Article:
Monthly Archives: February 2017

February 17, 2017 -A Glimpse Into Our Day

It was our 10th wedding anniversary and we spent the day together at our favorite place doing something we both enjoyed. We spent about five hours at our farm boiling sap from the maple trees. img_2250 Keeping the fire fed was a constant job. We took turn adding wood to the fire.


It took a lot of heat before the sap really started boiling and a lot of wood to maintain the boil. It was around 10:00 a.m. when my husband got the fire going and filled the sap pan with about 10 gallons of sap.


It was around 3:30 when we brought this (almost syrup) home to finish cooking it on the stove.


We ended up with four 1 cup jars or 1 quart of delicious maple syrup. I see pancake or French toast breakfasts in our near future. 🙂 It took 40 quarts of sap to make 1 quart of syrup.

We could have done more today but we had planned to make a special dinner together. In the morning while he was getting things started at the farm, I baked our dessert. My husband had suggested devils food cake. It had vanilla frosting because that’s one of my favorite combinations. All I had to decorate it with were a couple of store bought tubes of frosting with tips that screwed on the ends of the tube. I have never been able to make a pretty cake using these, and I don’t even know why I keep trying.

I told him, even though the cake looked corny, it was filled with love.


After dinner we did something that we have never done before. We watched the DVD of our wedding. It took us back to that day. It was so much fun to be with family again, to see  everyone (10 years) younger, smiling, laughing, and hugging. My Mom (who passed away in 2011) wore a pink sweater the same color as my dress, I hugged her. Our eyes were teary as we spoke our vows; the promises we made, the promises we’ve kept. It was a simple day filled with so much love. We are so thankful that we have this treasure.

It was an incredibly blessed day and I can’t think of better way to have celebrated our marriage.

As we stepped into our second decade as husband and wife we have spent two more days making syrup on the farm. Even though the calendar says February, the temperatures in the, 50’s and 60’s, say “spring”. img_2285

The sun has been bright, the sky has had been a beautiful, deep blue, and we have been watching the pond level rise as the ice melts. The honey bees have been out.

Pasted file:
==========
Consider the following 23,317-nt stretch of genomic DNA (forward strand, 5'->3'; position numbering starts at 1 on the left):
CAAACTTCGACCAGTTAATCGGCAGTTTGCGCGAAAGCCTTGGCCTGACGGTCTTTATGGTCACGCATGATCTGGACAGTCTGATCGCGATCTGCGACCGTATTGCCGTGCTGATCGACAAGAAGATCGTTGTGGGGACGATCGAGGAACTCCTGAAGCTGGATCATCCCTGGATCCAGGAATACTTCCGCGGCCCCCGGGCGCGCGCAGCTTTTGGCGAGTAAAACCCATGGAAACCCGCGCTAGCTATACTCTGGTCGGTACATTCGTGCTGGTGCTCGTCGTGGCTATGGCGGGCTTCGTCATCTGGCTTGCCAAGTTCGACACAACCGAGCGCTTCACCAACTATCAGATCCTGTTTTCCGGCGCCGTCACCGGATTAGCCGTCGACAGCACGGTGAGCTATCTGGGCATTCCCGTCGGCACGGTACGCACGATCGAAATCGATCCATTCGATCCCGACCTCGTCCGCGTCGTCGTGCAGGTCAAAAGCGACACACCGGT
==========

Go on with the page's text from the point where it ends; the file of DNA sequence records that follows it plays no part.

On Sunday our Grandson, Jackson had his first visit to the farm. This was a happy day.

At this point we have produced just under 1 gallon of maple syrup, and we plan to continue collecting sap and making syrup this week as long as the sap flows clear.






Rescuing the Brown Sugar

Last week I decided to make cookies, they were white chocolate chip, but that’s not really important for this post. When I took the bag of brown sugar out of the cupboard I remembered that the last time I made cookies (peanut butter 🙂 ), a few weeks ago, my bag of brown sugar was full of hard lumps. I did my best to break up the lumps, first with a spoon as I put it in the measuring cup, then with the mixer as I blended it with butter, sugar, egg and peanut butter. This was successful except for a few pebble-size lumps that remained after my cookie dough was completely mixed. I just picked those out and disposed of them before I baked the cookies.

I knew there was a way to make lumpy brown sugar soft again. I thought I remembered learning that if you put a slice of bread in the container with the brown sugar and seal the container the brown sugar would become soft again. What I couldn’t remember is when or where I learned this, but I decided to give it a try. I placed a soft slice of bread in the brown sugar bag. I then tied the bag and put it back in the cupboard, and I forgot about it until I decided to make cookies again.

To make a long story short, I’ll just say that when I opened the brown sugar bag the bread was very hard but the sugar was very soft. It had transformed from the hard clumps back to fine crystals. I was so glad that I remembered this simple tip, and I am happy to pass it on to you.

P.S. Watch for the long version of this story in a future post.







The Sap Is Flowing and The Hens Are Laying

Over the weekend, as we looked ahead at the 10 day weather forecast and saw that 8 out of 10 days were predicted to have high temperatures above freezing, we decided it was time to tap maple trees. Here is the link to my past from last year about tapping maple trees.

So yesterday, (Monday, February 13) we set a total of 18 taps (and buckets) in 8 maple trees at our farm. It seems early to be tapping the trees, but the sap began flowing as soon as the taps were in place. I guess, like many things farming related, weather conditions mean more than the date on the calendar. We also set up a fire pit where the sap will be boiled down.